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Green Party Leader Elizabeth May, seen here, also laid out her party's goals, conceding, though, that they will have limited influence in terms of voting.

The Canadian Press

Elizabeth May says NDP Leader Jagmeet Singh should make cancelling the expansion of the Trans Mountain pipeline a condition for co-operating with the federal Liberal government.

The Green Party Leader said Thursday that Mr. Singh would be exposed as “insincere” in his opposition to upgrading the pipeline if he doesn’t use opposition to the project as a bargaining chip in talks with the government of Prime Minister Justin Trudeau.

In this week’s federal election, the NDP won 25 of 338 seats in Parliament while the Greens won three – two on Vancouver Island, including Ms. May’s, and one in New Brunswick.

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“[The NDP] has a lot more power to stop the pipeline,” she said, adding the New Democrats should be prepared to use that power.

Green Leader Elizabeth May says she sent a letter to Prime Minister Justin Trudeau and the three other party leaders outlining how to make progress in the coming session of Parliament. But May says the Greens will not support Trudeau's Liberals in a confidence motion if there is no movement to increase Canada's climate change targets. The Canadian Press

Mr. Singh has declined to discuss his plans for talks with the Liberals on parliamentary co-operation.

After the election, Mr. Singh continued to express opposition to TMX, but said it’s too early to say what the NDP would want in exchange for supporting a Liberal minority government.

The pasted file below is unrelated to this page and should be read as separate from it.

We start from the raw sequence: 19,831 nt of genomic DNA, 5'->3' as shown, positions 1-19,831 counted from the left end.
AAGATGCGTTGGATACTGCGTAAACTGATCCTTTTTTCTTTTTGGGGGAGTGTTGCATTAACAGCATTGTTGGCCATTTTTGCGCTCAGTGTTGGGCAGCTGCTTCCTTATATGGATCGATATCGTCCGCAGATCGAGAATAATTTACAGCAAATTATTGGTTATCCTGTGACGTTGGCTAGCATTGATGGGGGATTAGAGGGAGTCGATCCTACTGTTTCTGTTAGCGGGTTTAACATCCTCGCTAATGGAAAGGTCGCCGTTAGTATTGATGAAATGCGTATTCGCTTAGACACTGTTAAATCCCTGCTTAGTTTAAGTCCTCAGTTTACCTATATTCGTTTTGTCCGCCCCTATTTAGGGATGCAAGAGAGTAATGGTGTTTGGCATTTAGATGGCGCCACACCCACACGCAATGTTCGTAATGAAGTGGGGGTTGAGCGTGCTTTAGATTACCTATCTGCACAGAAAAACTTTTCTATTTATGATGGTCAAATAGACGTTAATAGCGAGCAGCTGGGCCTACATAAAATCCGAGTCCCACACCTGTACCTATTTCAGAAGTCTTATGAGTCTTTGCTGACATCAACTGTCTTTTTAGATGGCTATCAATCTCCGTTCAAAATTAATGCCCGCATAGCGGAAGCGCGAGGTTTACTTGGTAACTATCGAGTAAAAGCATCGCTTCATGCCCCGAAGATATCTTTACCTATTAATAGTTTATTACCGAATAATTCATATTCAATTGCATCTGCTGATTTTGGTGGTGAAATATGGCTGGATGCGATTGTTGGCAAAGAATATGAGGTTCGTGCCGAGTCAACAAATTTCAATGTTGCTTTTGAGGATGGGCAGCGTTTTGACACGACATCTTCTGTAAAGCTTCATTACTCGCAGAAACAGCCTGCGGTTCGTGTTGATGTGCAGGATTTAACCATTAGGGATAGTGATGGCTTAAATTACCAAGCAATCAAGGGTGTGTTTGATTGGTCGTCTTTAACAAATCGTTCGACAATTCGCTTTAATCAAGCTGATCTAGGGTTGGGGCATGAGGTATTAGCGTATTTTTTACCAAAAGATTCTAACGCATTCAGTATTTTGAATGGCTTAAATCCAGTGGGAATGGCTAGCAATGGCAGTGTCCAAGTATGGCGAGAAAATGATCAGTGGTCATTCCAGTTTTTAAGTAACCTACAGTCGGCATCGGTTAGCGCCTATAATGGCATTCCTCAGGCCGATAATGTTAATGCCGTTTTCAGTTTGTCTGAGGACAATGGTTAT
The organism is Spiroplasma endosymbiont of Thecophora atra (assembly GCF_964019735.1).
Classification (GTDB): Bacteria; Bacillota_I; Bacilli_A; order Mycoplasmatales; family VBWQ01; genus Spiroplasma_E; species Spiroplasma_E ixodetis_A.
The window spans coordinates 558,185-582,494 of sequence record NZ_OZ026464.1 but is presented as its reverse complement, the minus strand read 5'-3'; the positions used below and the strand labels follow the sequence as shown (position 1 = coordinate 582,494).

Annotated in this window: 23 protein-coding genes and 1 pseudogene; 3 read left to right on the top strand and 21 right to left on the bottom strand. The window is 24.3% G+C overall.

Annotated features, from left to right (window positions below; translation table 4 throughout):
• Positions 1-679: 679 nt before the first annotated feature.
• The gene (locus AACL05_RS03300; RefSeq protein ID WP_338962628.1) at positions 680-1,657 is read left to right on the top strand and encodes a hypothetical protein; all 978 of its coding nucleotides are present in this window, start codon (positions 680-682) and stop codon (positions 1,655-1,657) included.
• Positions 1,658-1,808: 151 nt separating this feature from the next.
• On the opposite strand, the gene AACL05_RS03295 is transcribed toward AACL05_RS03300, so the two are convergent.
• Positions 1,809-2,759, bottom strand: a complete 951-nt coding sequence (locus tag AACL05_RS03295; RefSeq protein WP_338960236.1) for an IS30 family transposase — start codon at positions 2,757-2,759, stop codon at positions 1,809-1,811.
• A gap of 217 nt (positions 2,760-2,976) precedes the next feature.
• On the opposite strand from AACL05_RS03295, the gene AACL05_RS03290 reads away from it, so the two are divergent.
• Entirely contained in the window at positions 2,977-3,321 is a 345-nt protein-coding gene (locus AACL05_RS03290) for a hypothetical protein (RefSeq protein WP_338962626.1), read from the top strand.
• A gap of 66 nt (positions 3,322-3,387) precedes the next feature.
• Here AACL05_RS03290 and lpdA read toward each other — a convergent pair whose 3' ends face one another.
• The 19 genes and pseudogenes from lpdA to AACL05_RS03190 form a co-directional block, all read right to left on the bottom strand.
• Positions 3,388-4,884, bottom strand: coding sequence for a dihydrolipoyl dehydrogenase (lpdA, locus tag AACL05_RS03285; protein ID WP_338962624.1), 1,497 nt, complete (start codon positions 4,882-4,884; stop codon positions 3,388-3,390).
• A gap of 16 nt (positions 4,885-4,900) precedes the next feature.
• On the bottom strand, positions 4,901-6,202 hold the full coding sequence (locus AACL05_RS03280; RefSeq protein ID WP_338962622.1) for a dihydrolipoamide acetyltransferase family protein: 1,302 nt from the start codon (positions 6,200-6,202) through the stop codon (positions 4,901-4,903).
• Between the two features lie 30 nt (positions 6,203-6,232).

Mr. Trudeau told a news conference this week that he wants the Trans Mountain pipeline project completed as “quickly as possible.”

He also said he will govern issue by issue rather than negotiating a formal agreement with a smaller party to win confidence votes in Parliament.

Ms. May noted the Trudeau government’s support for the pipeline expansion did not pay off with seats for the governing party. The Liberals were shut out in both Alberta and Saskatchewan.

“Pandering to climate deniers is not a good strategy,” she said.

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Ms. May, who outlined the Green caucus priorities on Thursday, conceded that the Greens will have limited influence in terms of voting numbers.

“Our clout is as the conscience of Parliament,” she said. “We may not have the votes, but we do have a voice.”

Ms. May said the three Greens won’t support the government in confidence votes unless the Trudeau government does more to curb Canada’s greenhouse gas emissions.

The Green Party’s view is that the current goal of a 30-per-cent cut in 2005 levels of emissions by 2030 is insufficient, and the goal should be 60 per cent as part of a move to net zero by 2050.

She also said banning single-use plastics, bringing in pharmacare and pursuing electoral reform are among other Green priorities.

Ms. May said she had a telephone conversation with Mr. Trudeau this week, but declined to get into details about what was discussed during that conversation.

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Once again, Ms. May said she is looking to leave her role as leader of the Greens, though she would be willing to remain leader if there is a snap election.

Asked about the necessary qualities of a new leader, Ms. May said there may be advantages to having a successor who was not in Parliament.

The upside, she said, is that that individual would have the freedom to travel Canada doing the work to build up the party while Green MPs attend to business in Parliament.

She said bilingualism is a necessity. “Functionally bilingual is very, very important,” she said.

And, without elaborating, she said she would love to see an Indigenous leader as well as one who was relatively young.

However, she noted that it will eventually be up to party members to decide on what they want in a new leader.

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